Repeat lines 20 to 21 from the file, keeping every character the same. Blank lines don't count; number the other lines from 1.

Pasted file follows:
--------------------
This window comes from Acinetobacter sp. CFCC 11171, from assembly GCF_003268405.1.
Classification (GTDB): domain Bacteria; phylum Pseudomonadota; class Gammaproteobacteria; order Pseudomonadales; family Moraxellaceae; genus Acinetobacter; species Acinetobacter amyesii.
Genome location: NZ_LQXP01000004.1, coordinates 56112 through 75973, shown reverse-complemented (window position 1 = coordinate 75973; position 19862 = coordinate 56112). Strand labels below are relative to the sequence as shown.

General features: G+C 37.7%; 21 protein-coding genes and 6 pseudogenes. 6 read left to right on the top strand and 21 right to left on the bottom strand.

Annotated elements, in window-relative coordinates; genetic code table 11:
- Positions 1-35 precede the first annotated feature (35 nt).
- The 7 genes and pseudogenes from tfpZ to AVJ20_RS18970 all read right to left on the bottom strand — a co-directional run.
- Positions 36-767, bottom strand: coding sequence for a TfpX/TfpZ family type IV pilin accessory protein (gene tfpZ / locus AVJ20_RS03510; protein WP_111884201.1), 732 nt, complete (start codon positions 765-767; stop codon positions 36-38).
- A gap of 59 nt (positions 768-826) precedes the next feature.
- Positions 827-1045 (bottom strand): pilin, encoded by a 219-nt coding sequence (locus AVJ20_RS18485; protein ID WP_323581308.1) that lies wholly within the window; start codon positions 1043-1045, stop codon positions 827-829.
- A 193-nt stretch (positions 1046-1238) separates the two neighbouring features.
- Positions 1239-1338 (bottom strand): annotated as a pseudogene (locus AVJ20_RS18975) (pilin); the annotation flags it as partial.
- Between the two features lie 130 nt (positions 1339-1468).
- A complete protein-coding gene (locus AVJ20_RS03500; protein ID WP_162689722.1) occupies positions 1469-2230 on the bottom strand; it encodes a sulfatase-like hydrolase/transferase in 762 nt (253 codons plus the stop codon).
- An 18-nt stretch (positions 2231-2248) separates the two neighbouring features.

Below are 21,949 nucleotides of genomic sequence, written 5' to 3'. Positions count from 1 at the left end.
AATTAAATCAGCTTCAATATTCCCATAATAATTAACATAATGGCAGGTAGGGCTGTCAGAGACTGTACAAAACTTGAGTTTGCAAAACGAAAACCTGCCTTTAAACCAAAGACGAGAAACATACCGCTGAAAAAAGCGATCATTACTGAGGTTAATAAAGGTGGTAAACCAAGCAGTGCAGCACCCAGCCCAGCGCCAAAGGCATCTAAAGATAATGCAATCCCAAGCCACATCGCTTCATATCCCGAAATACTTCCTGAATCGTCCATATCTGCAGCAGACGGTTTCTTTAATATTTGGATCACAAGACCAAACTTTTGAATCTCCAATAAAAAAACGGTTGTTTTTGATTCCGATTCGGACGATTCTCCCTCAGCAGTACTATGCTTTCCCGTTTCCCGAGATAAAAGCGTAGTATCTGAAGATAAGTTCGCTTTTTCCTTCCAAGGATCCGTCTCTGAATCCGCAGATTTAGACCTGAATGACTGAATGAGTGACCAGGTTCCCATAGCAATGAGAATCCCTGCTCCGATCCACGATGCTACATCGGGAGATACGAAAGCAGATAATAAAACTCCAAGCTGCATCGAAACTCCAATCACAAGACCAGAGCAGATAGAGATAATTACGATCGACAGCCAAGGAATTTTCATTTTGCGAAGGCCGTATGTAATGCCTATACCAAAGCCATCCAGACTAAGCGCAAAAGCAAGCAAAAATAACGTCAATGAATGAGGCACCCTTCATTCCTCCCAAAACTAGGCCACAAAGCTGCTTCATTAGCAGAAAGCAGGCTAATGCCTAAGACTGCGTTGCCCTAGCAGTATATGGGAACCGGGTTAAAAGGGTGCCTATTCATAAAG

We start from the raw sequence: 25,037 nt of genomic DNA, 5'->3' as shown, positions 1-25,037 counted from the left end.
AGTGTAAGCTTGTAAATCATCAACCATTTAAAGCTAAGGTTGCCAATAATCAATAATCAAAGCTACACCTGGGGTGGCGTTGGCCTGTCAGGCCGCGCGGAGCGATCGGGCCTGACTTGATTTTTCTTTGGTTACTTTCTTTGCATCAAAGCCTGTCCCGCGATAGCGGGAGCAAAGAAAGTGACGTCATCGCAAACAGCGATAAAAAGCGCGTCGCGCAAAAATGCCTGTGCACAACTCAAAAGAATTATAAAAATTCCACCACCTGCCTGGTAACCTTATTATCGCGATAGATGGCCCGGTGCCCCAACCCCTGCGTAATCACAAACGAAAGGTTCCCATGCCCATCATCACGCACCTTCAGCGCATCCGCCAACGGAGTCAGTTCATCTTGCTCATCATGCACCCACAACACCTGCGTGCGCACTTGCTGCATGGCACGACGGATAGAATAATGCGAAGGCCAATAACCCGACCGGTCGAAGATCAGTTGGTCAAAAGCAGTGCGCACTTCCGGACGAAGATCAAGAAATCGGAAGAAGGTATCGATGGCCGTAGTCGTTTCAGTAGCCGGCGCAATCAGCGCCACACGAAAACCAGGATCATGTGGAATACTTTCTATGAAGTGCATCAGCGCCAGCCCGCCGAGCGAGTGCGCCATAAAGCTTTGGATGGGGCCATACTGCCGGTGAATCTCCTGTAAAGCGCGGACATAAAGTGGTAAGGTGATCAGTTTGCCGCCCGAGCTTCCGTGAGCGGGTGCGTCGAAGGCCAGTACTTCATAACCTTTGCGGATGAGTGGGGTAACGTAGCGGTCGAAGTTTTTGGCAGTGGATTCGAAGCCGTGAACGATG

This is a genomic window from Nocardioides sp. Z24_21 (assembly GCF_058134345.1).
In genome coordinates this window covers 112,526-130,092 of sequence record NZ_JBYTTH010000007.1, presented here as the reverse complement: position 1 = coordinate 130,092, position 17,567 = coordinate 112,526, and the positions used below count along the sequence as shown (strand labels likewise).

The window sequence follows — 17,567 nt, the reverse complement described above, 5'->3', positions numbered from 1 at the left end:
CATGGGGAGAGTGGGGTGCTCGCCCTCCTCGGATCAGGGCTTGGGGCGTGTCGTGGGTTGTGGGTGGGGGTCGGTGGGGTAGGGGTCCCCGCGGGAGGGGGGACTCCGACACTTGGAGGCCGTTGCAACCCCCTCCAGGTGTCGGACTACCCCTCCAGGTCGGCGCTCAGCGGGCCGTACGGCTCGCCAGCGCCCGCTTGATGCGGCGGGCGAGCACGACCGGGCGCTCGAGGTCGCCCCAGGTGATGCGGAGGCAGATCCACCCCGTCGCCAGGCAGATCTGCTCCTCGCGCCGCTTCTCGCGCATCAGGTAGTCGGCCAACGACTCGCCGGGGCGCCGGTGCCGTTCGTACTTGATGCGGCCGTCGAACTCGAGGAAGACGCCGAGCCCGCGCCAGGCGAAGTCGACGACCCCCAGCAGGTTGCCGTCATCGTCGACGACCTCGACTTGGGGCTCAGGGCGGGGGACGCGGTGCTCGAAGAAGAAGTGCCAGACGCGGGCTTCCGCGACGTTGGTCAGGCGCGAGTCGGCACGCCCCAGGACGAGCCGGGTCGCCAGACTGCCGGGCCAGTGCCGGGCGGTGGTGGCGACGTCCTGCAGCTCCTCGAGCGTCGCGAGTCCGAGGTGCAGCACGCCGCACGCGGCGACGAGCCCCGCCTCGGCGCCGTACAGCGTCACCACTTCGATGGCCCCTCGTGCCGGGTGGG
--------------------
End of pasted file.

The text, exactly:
This is a genomic window from Nocardioides sp. Z24_21 (assembly GCF_058134345.1).
In genome coordinates this window covers 112,526-130,092 of sequence record NZ_JBYTTH010000007.1, presented here as the reverse complement: position 1 = coordinate 130,092, position 17,567 = coordinate 112,526, and the positions used below count along the sequence as shown (strand labels likewise).